fri 19/07/2024

Swan Lake, Royal Ballet review - a magnificent revival | reviews, news & interviews

Swan Lake, Royal Ballet review - a magnificent revival

Swan Lake, Royal Ballet review - a magnificent revival

Liam Scarlett's production strikes a suitably mournful note on its second time out

A force to be reckoned with: the corps de ballet in the Royal Ballet's latest production of 'Swan Lake'photo: Bill Cooper

In a week that saw the Royal Opera House lit up in the colours of the Ukrainian flag and its orchestra playing the Ukrainian national anthem, many theatres and concert halls found ways to express their sympathy for that country’s desperate plight.

On Thursday the Barbican, celebrating its 40th anniversary with a performance of Haydn’s Creation by the LSO and LSO Chorus, held a two-minute silence before the start but forgot to tell the audience, who sat there wondering if the soloists were stuck in the tube-strike traffic. At both venues, management spoke of “the humanitarian crisis”, a neutral term more applicable to an earthquake or tsunami, where no one is to blame. Whether or not the choice of words was a sop to the sensibilities of Russian donors, it’s clear that theatre and concert managements need to think this through. Euphemisms will not wash. Either tell it like it is, or say nothing.

I had even wondered over the rightness of attending the Royal Ballet’s Swan Lake, given the work's Russian origins. But I reasoned that Swan Lake has long been a global cultural icon, one with which the ballet company of Kyiv feels as great a spiritual connection as any company in Moscow or St Petersburg. What’s more, in remaking this largely traditional production in 2018, Liam Scarlett drew as much on the work’s British production history as on Russian. The result, combined with grandly moody designs by the painter John Macfarlane, is freshly magnificent. You feel Pyotr Il’yich Tchaikovsky, a gentle soul whose music is still the main reason for the ballet’s longevity, and who died before he saw it fully realised, would have approved.

Yasmine Naghdi and members of the Royal BalletThe quality of music making under the baton of Koen Kessels is a striking element of this revival. Over the course of dozens of Swan Lakes, I don’t recall ever hearing the opening strings of the overture so limpidly phrased or the fiddle solo in the Act II pas de deux made so magical or mysterious. Mood is everything in this work, and Kessels and his players nail it with every scene change. When the corps of swans makes its belated entrance in the middle of Act II, you not only see but hear the birds’ featheriness in the most delicate of tremolandos from the violins.

Macfarlane’s outdoor setting for Act I, a drinks party for Prince Siegfried and his future palace staff, is dominated by vast gilded gates set aslant the stage so that all the dances are angled too. When this production first aired four years ago, the big Act I ensembles – the waltz, the polonaise – looked difficult and over-complicated. Now, with the steps properly bedded in, the dancers make the patterns look easy. What’s impressive is not only the clarity of the fast footwork, or the finesse of all those lines and circles and figures of eight, but the quietness of the dancers’ landings from those synchronised jumps. Choreography for three characters new to this production – Siegfried’s two younger sisters and his friend Benno – are so crisply done that one’s impatience to get on with the story is forgotten. On opening night James Hay’s Benno threw off one of the most immaculate double tours en l’air seen on this stage, to whooping applause.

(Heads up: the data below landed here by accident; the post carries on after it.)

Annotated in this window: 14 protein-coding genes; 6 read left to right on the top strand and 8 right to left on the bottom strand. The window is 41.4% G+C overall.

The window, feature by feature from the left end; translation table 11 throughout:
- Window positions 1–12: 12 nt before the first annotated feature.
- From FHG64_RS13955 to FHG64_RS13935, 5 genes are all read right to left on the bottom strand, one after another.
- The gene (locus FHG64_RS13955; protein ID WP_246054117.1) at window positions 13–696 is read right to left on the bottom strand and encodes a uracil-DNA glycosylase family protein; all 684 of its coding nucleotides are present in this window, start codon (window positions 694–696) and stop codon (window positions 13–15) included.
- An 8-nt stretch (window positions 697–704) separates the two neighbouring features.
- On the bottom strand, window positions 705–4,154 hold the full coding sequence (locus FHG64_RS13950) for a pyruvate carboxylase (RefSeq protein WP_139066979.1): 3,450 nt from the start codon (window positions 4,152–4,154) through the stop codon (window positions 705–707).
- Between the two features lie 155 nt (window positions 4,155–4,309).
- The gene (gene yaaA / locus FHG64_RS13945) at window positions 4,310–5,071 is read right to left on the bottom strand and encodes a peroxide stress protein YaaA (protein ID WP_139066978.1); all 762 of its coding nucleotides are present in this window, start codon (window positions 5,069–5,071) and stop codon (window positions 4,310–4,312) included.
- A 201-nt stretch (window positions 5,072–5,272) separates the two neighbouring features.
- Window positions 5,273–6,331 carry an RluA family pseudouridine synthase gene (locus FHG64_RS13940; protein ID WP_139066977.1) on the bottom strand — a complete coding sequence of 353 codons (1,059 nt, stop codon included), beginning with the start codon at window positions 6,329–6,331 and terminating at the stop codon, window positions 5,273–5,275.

Scarlett’s other tweak of the familiar scenario is to have the villain Von Rothbart drive the story. In a brief prologue, we see him turn a kidnapped princess into a swan and later, disguised as court adviser, plot to take over Prince Siegfried’s kingdom. Russia’s hostile occupation of Crimea was still in the news during the planning of this production, but the choreographer can have had no idea of how the Putin-reference would play out years later.

Vadim Muntagirov as Prince SiegfriedEvery new production of this ballet has to make a decision as to whether to play the story for real, or as pure myth and magical illusion. This one seems to waver between the two. Yasmine Naghdi (pictured above), a short-notice substitute for Marianela Nuñez who has Covid, plays Odette as a flesh-and-blood woman who longs to trust Siegfried as her potential saviour. Despite her exceptionally long, slender and pliable limbs, she is never completely swan-like. Vadim Muntagirov’s Siegfried (pictured left) watches her adoringly, supporting her balances entranced, in love for the first time. However, the pair are not regular partners and there is no palpable chemistry between them until the fireworks of Act III. Top-notch technique carries them through till then. 

The female corps de ballet, as Odette’s entourage of swans, just gets better, framing their queen in perfect alignments of white tutus and angled pointes that glow under David Finn’s dangerously dark lakeside lighting. When, in gaps between musical sections, they change position on a silent cue, the cloned synchronicity is spooky. That avian intent even invades the quartet of cygnets, so often played for comedy, and the mood darkens further after the catastrophe at the palace. Act IV, under a moonless sky, doesn't let up in mournfulness as Odette informs her followers that all is lost. Even when Siegfried rushes in, to Tchaikovsky’s exultant music, there is no hope that he can atone for his mistake. The final pas de deux is one of reproach and regret and there is no reconciliation in death. 

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